Why Am I Remembering This Now? Predicting the Occurrence of Involuntary (Spontaneous) Episodic Memories
Involuntary episodic memories are memories of events that come to mind spontaneously, that is, with no preceding retrieval attempts. They are common in daily life and observed in a range of clinical disorders in the form of negative, intrusive recollections or flashbacks. However, little is known about their underlying mechanisms. Here we report a series of experiments in which-for the first time-the activation of involuntary memories is controlled and predicted on the basis of manipulations done at encoding. During encoding, participants were presented with pictures of scenes paired with sounds. Both scene and sound could be either unique (derived from a category that was presented only once) or repeated (derived from a category that was presented several times). During retrieval, the participants conducted an attention-demanding sound location task employing sounds from the encoding phase. In addition to the sound location task, they were asked to record all memories that might spontaneously arise during this task. Unique sounds generated most involuntary memories, consistent with the notion of cue overload. Repeated sounds rarely generated involuntary memories, but often yielded memories of repeated scenes in a voluntary (strategic) recall condition. Retrieval times were lower for involuntary than for comparable samples of strategically retrieved memories, suggesting less executive control involved in involuntary recall. Our findings show that it is possible to control the activation of involuntary episodic memories of daily scenes on the basis of well-known mechanisms of associative memory. (PsycINFO Database Record (c) 2012 APA, all rights reserved).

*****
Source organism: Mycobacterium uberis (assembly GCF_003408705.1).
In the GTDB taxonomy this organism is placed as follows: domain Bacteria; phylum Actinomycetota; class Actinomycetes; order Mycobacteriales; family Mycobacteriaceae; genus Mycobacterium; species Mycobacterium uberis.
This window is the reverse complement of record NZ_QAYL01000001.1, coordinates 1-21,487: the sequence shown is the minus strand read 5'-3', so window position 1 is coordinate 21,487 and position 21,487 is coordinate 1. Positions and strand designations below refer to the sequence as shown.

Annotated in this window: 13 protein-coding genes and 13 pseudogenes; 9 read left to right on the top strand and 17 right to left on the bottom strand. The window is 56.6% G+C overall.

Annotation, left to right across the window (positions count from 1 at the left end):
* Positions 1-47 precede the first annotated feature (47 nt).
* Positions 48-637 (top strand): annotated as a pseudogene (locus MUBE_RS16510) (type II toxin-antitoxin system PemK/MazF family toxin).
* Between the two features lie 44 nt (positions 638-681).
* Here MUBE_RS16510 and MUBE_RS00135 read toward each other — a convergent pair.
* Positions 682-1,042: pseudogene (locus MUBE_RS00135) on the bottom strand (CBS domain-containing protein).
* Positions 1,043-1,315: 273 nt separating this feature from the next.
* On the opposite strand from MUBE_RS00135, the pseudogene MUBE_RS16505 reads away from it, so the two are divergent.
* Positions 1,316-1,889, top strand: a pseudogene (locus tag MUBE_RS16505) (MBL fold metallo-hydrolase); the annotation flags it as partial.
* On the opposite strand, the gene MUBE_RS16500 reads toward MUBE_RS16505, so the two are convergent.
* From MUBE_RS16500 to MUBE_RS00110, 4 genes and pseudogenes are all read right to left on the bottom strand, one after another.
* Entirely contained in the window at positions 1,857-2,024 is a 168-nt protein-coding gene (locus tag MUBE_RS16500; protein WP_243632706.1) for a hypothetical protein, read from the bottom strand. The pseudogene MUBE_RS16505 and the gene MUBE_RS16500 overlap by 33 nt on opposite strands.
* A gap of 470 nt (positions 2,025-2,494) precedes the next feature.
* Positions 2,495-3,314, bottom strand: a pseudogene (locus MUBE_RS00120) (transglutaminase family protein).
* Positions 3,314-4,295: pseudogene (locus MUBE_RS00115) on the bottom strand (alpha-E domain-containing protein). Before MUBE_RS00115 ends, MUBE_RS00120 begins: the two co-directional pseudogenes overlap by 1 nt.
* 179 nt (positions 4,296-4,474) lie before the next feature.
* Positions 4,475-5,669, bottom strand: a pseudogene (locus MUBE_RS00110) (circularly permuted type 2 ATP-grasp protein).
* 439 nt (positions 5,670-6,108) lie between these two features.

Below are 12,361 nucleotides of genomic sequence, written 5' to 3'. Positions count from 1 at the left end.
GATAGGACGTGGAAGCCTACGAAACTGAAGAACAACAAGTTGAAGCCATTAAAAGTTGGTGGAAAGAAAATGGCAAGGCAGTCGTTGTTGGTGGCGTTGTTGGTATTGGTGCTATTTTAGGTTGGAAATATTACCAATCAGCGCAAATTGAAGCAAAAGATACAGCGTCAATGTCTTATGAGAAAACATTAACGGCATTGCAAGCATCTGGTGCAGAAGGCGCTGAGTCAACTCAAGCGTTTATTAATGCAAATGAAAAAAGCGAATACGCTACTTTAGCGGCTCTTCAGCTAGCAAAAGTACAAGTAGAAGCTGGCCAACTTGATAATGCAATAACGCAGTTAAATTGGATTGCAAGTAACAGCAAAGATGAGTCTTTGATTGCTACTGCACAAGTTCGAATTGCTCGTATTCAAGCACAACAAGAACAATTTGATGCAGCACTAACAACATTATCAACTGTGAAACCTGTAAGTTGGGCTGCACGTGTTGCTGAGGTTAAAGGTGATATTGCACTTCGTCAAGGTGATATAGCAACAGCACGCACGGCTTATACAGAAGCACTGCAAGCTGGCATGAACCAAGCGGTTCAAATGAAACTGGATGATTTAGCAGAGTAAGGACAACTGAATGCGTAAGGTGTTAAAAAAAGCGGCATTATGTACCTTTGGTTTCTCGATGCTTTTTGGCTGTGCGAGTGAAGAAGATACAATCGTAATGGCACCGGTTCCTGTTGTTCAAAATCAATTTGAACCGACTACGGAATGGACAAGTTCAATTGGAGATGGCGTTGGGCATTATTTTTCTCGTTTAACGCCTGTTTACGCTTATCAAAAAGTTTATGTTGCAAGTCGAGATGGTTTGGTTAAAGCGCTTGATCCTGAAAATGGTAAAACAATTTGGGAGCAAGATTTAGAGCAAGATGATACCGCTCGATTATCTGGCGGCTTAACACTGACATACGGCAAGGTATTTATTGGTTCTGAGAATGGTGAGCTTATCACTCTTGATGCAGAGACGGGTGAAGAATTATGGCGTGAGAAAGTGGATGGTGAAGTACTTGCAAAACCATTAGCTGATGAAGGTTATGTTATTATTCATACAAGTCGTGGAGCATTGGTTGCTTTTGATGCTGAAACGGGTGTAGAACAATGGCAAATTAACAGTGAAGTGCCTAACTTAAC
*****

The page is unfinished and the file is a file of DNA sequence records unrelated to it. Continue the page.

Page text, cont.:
Available from: Michaela Dewar
- "In addition to encoding large amounts of external information, humans engage in frequent ‘internally-generated’ activities such as recalling their past and imagining their future, both of which are associated with the episodic memory system –. Frequently, memories of the past and imaginations about the future are triggered by external cues in our environment, especially by sensory impressions . Marcel Proust  provides the most famous example of externally cued retrieval, describing how the taste of a madeleine cake dipped in a cup of tea led to an overwhelming deluge of memories from his childhood (p53). "